17.    Daniel 11 ends with a mention of the glorious holy mountain or the beautiful holy mountain. In Old Testament biblical times, this was a clear reference to Mount Zion in Jerusalem as the capital of the Holy Land.
    18.    But, following the life and death of Jesus, God’s people are not defined geographically. In that case, the holy mountain must be symbolic for all of God’s people everywhere.
    19.    One possible interpretation of the final section of Daniel 11 is as follows:
    (1) The king of the South attacks the king of the North: the French Revolution attempted to eradicate religion and defeat the papacy but failed. (2) The king of the North attacks and defeats the king of the South: the forces of religion headed by the papacy and its allies will eventually overcome the forces of atheism and will form a coalition with the defeated enemy. (3) Edom, Moab, and the prominent people of Ammon will escape: some of those not counted among God’s true people will join the fold in the last hour. (4) The king of the North prepares to attack the holy mountain but comes to his end: the forces of evil are destroyed, and God’s kingdom is established.—Adult Sabbath School Bible Study Guide* for Thursday, March 19.
    20.    Can you think of any atheistic force or forces at work in our world today?
    21.    We know historically that the Roman Catholic Church reached out to every part of the world that they could control and tried to force everyone to worship it. Martin Luther himself the leader of the Protestant Reformation interpretedDaniel 11:29-39 as referring to the leadership of the papacy with its doctrines and practices. This fits with our interpretation of Daniel 7&8 for the same period.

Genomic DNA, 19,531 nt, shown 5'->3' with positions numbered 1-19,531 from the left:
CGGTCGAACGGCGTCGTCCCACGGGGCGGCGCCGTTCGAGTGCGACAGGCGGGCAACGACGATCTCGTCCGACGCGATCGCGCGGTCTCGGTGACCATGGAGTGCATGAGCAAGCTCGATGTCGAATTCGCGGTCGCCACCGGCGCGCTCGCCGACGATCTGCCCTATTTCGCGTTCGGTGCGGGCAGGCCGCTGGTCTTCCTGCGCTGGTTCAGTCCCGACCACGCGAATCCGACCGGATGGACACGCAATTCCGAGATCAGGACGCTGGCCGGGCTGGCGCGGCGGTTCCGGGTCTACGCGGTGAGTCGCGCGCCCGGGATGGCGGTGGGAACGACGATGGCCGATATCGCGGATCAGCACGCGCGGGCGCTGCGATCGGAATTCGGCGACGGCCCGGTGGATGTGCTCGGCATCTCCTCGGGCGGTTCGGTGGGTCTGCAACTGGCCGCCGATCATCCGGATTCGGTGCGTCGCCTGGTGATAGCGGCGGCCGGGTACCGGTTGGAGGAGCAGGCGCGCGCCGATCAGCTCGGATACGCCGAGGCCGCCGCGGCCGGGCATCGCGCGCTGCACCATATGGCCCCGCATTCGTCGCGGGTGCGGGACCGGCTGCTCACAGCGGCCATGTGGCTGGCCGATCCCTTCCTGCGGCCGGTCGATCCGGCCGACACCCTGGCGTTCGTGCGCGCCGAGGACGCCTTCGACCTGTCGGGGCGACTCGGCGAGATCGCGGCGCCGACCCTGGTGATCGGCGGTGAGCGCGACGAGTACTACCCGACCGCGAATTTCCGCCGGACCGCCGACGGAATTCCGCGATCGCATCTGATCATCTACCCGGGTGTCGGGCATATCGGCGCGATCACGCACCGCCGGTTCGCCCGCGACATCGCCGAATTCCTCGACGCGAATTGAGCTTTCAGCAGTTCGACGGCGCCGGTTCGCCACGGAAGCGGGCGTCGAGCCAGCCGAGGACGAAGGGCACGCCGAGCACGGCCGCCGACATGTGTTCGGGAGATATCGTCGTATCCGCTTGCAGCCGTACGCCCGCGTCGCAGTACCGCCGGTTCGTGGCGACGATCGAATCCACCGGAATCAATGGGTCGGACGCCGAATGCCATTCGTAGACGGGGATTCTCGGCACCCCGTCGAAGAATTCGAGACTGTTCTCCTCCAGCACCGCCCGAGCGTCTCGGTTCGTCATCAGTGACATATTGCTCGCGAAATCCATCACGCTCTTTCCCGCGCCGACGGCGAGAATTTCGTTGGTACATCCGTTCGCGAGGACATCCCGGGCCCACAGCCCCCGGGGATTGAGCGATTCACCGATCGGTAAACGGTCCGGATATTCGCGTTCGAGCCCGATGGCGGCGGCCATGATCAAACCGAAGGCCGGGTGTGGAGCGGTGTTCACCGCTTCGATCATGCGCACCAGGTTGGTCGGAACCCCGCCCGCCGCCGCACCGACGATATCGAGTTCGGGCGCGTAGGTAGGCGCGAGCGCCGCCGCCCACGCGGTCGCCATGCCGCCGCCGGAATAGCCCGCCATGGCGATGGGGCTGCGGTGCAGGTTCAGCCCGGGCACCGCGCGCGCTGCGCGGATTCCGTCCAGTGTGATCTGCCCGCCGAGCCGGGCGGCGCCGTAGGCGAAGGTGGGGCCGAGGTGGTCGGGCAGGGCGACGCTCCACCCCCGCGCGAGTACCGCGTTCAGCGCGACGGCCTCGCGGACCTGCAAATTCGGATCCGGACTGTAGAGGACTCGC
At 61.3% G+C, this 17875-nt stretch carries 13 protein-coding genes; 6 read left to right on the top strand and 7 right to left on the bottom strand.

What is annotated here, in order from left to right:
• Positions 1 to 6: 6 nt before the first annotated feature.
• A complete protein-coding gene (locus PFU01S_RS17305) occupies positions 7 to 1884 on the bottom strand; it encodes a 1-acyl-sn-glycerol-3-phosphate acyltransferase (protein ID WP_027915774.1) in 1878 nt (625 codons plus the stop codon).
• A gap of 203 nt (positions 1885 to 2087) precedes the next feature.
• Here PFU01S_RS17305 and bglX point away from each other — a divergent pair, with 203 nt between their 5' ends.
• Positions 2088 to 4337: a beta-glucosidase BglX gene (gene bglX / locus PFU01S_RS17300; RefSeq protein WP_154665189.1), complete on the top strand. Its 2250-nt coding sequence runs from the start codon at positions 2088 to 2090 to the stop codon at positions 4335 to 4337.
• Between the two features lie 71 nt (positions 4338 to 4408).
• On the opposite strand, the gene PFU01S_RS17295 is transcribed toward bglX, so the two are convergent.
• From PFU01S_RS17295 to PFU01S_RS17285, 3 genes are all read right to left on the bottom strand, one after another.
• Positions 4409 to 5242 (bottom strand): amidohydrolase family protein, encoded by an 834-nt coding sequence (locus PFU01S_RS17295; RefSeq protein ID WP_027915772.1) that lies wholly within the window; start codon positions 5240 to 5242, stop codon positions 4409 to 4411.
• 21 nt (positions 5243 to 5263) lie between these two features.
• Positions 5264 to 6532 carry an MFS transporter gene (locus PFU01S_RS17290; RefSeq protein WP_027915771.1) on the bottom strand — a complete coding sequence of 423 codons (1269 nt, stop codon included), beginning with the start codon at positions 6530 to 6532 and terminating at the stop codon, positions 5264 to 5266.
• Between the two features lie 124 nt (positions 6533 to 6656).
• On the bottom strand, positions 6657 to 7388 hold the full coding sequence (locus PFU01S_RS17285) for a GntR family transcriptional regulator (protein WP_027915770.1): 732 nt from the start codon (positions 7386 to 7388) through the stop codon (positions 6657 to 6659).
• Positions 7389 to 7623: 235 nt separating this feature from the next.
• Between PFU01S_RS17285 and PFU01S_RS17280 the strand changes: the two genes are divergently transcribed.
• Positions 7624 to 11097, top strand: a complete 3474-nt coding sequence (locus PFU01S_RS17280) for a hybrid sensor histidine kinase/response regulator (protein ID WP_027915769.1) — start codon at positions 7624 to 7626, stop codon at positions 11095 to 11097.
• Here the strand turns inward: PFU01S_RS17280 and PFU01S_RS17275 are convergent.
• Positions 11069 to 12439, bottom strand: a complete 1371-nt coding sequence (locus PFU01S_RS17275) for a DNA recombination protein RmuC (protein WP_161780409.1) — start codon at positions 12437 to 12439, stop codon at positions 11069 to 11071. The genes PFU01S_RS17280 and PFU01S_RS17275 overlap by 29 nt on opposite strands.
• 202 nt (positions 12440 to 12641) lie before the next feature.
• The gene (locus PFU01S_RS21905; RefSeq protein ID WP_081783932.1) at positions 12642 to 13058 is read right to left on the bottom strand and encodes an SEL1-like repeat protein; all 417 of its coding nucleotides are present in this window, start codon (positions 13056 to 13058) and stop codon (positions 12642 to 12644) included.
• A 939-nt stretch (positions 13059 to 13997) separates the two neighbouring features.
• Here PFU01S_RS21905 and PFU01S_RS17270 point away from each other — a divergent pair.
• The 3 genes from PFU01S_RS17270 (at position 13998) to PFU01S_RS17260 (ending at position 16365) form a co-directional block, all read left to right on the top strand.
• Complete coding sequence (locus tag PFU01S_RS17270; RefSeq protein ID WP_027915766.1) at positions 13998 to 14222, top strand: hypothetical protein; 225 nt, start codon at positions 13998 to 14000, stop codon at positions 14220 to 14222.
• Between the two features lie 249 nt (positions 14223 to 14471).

No church within the limits of Romish jurisdiction was long left undisturbed in the enjoyment of freedom of conscience. No sooner had the papacy obtained power than she stretched out her arms to crush all that refused to acknowledge her sway, and one after another the churches submitted to her dominion.—Ellen G. White, The Great Controversy* 62.1.
    22.    ReadDaniel 11:33. This verse makes two things very clear: (1) Those who clearly understand God’s plan will instruct many; (2) Many of them “shall fall by sword and flame, by captivity and plundering.” (NKJV*) There are no specific time limits set on this prophecy. But, we should not be so naive as to think that these things could not happen again in the future.
    23.    ReadDaniel 11:36; and compareIsaiah 14:12-17 and2 Thessalonians 2:1-4. Reading these passages should remind us of Revelation 12-14. There is a close working relationship among Satan himself and his two earthly associates, the papacy and–in the latter days–apostate Protestantism.